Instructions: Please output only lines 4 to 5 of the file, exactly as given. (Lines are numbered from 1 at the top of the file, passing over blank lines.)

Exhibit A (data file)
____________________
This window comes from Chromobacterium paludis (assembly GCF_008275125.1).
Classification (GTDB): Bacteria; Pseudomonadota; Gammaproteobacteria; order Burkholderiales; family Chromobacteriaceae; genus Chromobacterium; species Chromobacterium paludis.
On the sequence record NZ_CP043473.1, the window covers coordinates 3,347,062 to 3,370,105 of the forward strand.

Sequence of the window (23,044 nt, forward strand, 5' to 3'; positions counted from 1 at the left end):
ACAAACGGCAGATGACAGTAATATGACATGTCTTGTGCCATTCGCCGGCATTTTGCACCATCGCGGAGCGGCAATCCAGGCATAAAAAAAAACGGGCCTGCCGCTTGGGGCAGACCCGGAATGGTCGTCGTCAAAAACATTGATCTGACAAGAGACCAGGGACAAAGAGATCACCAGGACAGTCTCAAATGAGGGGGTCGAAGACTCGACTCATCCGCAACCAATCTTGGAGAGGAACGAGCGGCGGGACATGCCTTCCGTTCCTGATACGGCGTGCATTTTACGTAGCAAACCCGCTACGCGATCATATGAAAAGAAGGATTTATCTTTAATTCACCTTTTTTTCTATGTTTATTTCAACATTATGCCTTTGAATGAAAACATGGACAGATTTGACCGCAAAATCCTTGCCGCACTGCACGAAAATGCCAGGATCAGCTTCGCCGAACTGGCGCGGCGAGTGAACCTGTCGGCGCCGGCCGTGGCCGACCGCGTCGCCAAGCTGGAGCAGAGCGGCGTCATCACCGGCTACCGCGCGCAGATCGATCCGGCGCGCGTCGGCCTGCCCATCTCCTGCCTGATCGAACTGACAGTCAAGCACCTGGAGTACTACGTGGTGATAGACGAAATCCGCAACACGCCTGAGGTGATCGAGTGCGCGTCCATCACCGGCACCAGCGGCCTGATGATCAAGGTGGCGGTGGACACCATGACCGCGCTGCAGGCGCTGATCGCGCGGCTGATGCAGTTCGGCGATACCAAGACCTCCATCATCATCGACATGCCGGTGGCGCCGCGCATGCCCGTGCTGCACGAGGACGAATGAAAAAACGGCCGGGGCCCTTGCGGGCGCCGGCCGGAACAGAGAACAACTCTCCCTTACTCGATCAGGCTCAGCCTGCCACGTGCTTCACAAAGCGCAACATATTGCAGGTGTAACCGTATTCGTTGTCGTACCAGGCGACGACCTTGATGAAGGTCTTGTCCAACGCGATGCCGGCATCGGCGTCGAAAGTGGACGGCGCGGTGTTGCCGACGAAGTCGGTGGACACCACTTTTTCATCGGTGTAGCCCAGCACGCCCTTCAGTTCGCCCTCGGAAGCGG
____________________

Sequence of the window (23,044 nt, forward strand, 5' to 3'; positions counted from 1 at the left end):
ACAAACGGCAGATGACAGTAATATGACATGTCTTGTGCCATTCGCCGGCATTTTGCACCATCGCGGAGCGGCAATCCAGGCATAAAAAAAAACGGGCCTGCCGCTTGGGGCAGACCCGGAATGGTCGTCGTCAAAAACATTGATCTGACAAGAGACCAGGGACAAAGAGATCACCAGGACAGTCTCAAATGAGGGGGTCGAAGACTCGACTCATCCGCAACCAATCTTGGAGAGGAACGAGCGGCGGGACATGCCTTCCGTTCCTGATACGGCGTGCATTTTACGTAGCAAACCCGCTACGCGATCATATGAAAAGAAGGATTTATCTTTAATTCACCTTTTTTTCTATGTTTATTTCAACATTATGCCTTTGAATGAAAACATGGACAGATTTGACCGCAAAATCCTTGCCGCACTGCACGAAAATGCCAGGATCAGCTTCGCCGAACTGGCGCGGCGAGTGAACCTGTCGGCGCCGGCCGTGGCCGACCGCGTCGCCAAGCTGGAGCAGAGCGGCGTCATCACCGGCTACCGCGCGCAGATCGATCCGGCGCGCGTCGGCCTGCCCATCTCCTGCCTGATCGAACTGACAGTCAAGCACCTGGAGTACTACGTGGTGATAGACGAAATCCGCAACACGCCTGAGGTGATCGAGTGCGCGTCCATCACCGGCACCAGCGGCCTGATGATCAAGGTGGCGGTGGACACCATGACCGCGCTGCAGGCGCTGATCGCGCGGCTGATGCAGTTCGGCGATACCAAGACCTCCATCATCATCGACATGCCGGTGGCGCCGCGCATGCCCGTGCTGCACGAGGACGAATGAAAAAACGGCCGGGGCCCTTGCGGGCGCCGGCCGGAACAGAGAACAACTCTCCCTTACTCGATCAGGCTCAGCCTGCCACGTGCTTCACAAAGCGCAACATATTGCAGGTGTAACCGTATTCGTTGTCGTACCAGGCGACGACCTTGATGAAGGTCTTGTCCAACGCGATGCCGGCATCGGCGTCGAAAGTGGACGGCGCGGTGTTGCCGACGAAGTCGGTGGACACCACTTTTTCATCGGTGTAGCCCAGCACGCCCTTCAGTTCGCCCTCGGAAGCGG